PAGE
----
By Viv Wilson in Life at The Hall, Growing Up In a Stately Home | 2 days ago
MIDNIGHT POOL PARTIES: After leaving school I spent a year at Burton-on-Trent Technical College studying to be a secretary but my year at college had come to an end - now to find a job! It didn’t take too long as there was plenty of employment around in those days and I was soon offered a position with a small engineering firm in Burton. As I didn’t drive there was still the problem of me getting to work and dad managed to talk the residents of the apartments into taking me, as they were going to Burton every day as well, and it would save him coming out twice a day (no doubt he was thinking about the petrol he would save too!)
Kev and the band were getting a few gigs around the area and after singing with them for a little while I gave it up and let a more professional singer take over – I needed to work on my confidence first! We still went to the 76 Club though to see live music – it was the start of the punk era and we saw the Sex Pistols there when they were just starting out – I have to say they didn’t get a very good reception as they couldn’t even start the first song properly and were actually booed off stage which was a ‘first’ for that club. Their ‘punk’ behaviour almost started a riot in what was normally a peaceful hippy venue!
My mum still wasn’t convinced that Kev was the right person for me and was becoming quite determined to split us up. She tried to talk me into giving Kev up for six months - but we didn’t want to be parted. When he walked 7 miles from Burton to see me my mum asked him to dig a border (our borders were about 30 feet long!) as a way of proving himself. He did it too, bless him! We were very determined to stay together but my mum started to plan ways to prevent this – one of her schemes (we discovered) was to suggest to the local Police that Kev’s band were all taking drugs which led to the drug squad regularly following us. It was quite comical as we would be walking do...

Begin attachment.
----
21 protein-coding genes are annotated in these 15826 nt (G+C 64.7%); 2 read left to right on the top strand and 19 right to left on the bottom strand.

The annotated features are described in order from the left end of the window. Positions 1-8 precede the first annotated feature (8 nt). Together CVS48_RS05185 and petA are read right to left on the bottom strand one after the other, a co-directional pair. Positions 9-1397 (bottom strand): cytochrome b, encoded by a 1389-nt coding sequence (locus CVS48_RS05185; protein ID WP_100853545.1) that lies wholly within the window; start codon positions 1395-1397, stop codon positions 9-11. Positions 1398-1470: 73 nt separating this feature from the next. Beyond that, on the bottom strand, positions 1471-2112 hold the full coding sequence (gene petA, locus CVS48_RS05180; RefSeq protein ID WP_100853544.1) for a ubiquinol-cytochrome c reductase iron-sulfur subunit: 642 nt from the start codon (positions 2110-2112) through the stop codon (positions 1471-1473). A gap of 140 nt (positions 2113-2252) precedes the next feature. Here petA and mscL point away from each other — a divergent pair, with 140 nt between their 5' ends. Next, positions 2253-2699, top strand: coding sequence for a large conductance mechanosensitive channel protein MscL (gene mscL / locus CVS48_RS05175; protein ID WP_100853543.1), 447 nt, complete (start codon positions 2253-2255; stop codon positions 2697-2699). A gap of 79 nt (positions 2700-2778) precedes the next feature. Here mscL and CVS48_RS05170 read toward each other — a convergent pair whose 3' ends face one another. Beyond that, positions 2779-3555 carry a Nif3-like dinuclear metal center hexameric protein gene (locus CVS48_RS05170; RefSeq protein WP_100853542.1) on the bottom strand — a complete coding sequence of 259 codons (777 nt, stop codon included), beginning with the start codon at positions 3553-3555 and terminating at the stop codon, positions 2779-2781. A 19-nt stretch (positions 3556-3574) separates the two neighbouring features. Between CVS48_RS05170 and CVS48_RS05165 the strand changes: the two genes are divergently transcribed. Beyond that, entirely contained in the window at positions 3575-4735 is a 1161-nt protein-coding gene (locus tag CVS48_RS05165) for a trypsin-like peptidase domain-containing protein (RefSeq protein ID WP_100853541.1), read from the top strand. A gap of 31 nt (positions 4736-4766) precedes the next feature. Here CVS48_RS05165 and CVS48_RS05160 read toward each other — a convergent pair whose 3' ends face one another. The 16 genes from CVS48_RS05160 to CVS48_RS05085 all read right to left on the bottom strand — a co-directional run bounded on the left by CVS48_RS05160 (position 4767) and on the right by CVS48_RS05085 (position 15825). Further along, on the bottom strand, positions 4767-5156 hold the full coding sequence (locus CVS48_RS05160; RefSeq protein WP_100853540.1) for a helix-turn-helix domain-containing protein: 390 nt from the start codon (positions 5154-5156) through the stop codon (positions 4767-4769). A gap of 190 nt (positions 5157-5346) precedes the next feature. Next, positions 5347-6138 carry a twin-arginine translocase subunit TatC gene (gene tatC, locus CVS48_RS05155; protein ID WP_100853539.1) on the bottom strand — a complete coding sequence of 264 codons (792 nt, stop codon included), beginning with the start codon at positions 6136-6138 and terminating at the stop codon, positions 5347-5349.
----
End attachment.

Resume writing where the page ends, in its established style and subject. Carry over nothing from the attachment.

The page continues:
By Viv Wilson in Life at The Hall, Growing Up In a Stately Home | 16th January 2020
LIKE FATHER, LIKE SONS: As previously mentioned in earlier blogs my dad used to be a racing driver during the 1950s and ran his own team, Shardlow Motor Racing, in the 1960s, travelling all over Europe in his trusty Volkswagon van (see picture above) with his two mechanics and racing driver. He didn’t have big sponsorship money behind him and most of it was done on a shoestring but he came back with lots of funny stories of their van breaking down or some rural ‘hotel’ that they had stayed in. From each country that he visited he always brought me back a doll dressed in the traditional costume of that country. There was quite a collection and I still have them; I used to put them on display in the Library when our house was open to the public.
My collection of foreign dolls